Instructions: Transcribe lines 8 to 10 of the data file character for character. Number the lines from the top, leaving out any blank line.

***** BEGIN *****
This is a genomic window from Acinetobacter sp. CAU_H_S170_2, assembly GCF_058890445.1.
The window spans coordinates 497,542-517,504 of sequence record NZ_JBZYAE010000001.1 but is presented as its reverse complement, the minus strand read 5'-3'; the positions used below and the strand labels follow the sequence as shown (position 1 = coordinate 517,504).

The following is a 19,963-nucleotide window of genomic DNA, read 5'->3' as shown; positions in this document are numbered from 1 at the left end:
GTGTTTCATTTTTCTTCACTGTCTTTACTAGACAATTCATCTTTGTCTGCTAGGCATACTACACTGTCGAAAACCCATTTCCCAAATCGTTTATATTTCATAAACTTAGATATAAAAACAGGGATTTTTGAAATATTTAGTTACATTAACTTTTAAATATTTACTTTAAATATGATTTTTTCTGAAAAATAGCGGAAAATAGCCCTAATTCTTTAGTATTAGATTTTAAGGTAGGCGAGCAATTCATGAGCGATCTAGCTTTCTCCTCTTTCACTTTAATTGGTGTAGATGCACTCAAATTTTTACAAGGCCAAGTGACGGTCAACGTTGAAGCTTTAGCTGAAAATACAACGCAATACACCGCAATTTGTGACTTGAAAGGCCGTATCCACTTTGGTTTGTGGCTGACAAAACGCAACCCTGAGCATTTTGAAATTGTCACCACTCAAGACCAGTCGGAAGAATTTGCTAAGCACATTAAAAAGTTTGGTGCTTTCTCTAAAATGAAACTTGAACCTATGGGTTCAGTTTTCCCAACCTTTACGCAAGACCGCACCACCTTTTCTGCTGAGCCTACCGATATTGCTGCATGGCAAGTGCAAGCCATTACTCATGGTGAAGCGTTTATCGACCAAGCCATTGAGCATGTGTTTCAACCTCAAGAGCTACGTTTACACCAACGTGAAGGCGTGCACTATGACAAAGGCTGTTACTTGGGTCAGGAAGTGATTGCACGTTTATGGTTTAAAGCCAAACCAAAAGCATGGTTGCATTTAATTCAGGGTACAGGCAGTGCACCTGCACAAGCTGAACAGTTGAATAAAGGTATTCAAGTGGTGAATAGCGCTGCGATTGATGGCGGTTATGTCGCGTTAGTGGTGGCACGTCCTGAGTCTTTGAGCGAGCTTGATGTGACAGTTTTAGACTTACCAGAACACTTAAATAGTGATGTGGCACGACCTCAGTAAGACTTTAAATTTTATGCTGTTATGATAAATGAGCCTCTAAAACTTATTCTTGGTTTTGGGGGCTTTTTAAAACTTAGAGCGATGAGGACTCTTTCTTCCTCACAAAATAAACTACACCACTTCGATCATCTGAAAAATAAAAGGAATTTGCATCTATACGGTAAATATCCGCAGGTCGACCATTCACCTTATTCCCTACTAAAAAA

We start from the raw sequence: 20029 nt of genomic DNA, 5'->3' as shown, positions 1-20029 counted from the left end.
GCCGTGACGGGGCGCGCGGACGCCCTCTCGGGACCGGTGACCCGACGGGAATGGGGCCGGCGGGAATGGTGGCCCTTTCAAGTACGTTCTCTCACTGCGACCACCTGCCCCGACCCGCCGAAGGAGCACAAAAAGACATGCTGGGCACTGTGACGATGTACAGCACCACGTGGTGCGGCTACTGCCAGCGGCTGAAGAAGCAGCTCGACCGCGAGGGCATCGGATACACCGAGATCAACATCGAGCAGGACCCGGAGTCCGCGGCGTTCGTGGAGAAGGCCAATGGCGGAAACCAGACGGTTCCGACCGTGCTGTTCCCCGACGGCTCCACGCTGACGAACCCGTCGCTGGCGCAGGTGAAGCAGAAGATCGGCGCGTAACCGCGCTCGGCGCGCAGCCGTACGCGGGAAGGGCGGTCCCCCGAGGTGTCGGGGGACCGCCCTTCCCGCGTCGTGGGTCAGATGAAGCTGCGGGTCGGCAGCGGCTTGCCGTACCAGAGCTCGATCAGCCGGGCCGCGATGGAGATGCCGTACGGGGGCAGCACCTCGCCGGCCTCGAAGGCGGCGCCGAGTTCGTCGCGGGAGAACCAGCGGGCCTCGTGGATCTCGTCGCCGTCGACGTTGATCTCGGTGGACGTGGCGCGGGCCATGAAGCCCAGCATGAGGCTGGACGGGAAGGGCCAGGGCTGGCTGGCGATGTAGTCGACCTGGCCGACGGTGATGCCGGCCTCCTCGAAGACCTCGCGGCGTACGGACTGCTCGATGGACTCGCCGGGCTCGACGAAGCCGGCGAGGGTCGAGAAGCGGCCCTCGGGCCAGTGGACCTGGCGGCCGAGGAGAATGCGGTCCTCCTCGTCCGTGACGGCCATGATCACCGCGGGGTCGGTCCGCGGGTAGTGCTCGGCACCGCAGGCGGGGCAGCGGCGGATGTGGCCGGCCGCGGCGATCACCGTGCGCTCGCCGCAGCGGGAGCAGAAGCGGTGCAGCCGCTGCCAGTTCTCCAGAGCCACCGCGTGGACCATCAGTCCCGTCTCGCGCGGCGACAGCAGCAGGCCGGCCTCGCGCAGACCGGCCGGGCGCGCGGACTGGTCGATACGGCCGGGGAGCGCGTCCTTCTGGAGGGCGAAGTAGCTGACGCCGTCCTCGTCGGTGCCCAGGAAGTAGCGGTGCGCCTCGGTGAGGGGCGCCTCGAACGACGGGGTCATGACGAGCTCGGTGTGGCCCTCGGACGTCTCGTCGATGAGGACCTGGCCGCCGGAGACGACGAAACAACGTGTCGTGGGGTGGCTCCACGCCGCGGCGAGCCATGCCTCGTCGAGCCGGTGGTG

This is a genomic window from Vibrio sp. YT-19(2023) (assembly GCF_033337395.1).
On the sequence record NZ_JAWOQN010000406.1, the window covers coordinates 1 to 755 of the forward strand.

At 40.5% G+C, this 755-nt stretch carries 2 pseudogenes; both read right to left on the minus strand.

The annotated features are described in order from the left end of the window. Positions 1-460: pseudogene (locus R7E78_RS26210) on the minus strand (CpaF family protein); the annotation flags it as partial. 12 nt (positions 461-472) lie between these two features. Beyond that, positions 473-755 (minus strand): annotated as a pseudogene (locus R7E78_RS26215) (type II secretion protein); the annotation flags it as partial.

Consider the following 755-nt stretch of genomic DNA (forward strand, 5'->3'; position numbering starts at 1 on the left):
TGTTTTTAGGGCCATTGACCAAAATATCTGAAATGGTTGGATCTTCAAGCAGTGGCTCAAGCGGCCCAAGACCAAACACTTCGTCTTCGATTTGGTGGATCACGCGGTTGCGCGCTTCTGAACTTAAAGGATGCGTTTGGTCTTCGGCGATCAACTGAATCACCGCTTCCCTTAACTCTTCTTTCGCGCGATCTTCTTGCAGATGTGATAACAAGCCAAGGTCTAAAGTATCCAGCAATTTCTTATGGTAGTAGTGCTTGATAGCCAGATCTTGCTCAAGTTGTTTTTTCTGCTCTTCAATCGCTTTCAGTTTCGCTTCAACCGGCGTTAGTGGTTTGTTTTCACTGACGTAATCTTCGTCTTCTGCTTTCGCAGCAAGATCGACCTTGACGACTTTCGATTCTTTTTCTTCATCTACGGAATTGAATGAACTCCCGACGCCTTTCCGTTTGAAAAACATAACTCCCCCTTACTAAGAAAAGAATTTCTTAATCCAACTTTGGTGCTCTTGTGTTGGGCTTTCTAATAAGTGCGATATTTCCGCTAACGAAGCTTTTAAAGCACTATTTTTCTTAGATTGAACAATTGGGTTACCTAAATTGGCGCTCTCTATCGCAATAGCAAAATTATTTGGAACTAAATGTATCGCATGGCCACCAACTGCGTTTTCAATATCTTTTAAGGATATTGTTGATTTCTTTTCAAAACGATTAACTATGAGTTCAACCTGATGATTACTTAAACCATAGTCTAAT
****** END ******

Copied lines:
On the sequence record NZ_JAWOQN010000406.1, the window covers coordinates 1 to 755 of the forward strand.

At 40.5% G+C, this 755-nt stretch carries 2 pseudogenes; both read right to left on the minus strand.

The annotated features are described in order from the left end of the window. Positions 1-460: pseudogene (locus R7E78_RS26210) on the minus strand (CpaF family protein); the annotation flags it as partial. 12 nt (positions 461-472) lie between these two features. Beyond that, positions 473-755 (minus strand): annotated as a pseudogene (locus R7E78_RS26215) (type II secretion protein); the annotation flags it as partial.